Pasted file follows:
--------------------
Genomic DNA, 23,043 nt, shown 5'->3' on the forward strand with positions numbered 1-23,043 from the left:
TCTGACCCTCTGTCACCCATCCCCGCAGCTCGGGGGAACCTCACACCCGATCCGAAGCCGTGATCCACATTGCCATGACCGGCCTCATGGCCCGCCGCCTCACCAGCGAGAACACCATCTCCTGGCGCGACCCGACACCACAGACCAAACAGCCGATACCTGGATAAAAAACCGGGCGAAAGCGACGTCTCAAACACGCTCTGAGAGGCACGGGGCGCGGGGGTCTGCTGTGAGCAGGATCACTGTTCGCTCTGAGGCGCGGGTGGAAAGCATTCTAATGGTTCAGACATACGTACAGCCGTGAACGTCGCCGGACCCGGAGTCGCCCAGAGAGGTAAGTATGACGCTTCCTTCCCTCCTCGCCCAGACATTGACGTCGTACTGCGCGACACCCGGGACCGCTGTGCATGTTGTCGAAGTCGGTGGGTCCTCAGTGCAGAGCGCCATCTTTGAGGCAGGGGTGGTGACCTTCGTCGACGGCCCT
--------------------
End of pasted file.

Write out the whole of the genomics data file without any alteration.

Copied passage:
Genomic DNA, 23,043 nt, shown 5'->3' on the forward strand with positions numbered 1-23,043 from the left:
TCTGACCCTCTGTCACCCATCCCCGCAGCTCGGGGGAACCTCACACCCGATCCGAAGCCGTGATCCACATTGCCATGACCGGCCTCATGGCCCGCCGCCTCACCAGCGAGAACACCATCTCCTGGCGCGACCCGACACCACAGACCAAACAGCCGATACCTGGATAAAAAACCGGGCGAAAGCGACGTCTCAAACACGCTCTGAGAGGCACGGGGCGCGGGGGTCTGCTGTGAGCAGGATCACTGTTCGCTCTGAGGCGCGGGTGGAAAGCATTCTAATGGTTCAGACATACGTACAGCCGTGAACGTCGCCGGACCCGGAGTCGCCCAGAGAGGTAAGTATGACGCTTCCTTCCCTCCTCGCCCAGACATTGACGTCGTACTGCGCGACACCCGGGACCGCTGTGCATGTTGTCGAAGTCGGTGGGTCCTCAGTGCAGAGCGCCATCTTTGAGGCAGGGGTGGTGACCTTCGTCGACGGCCCT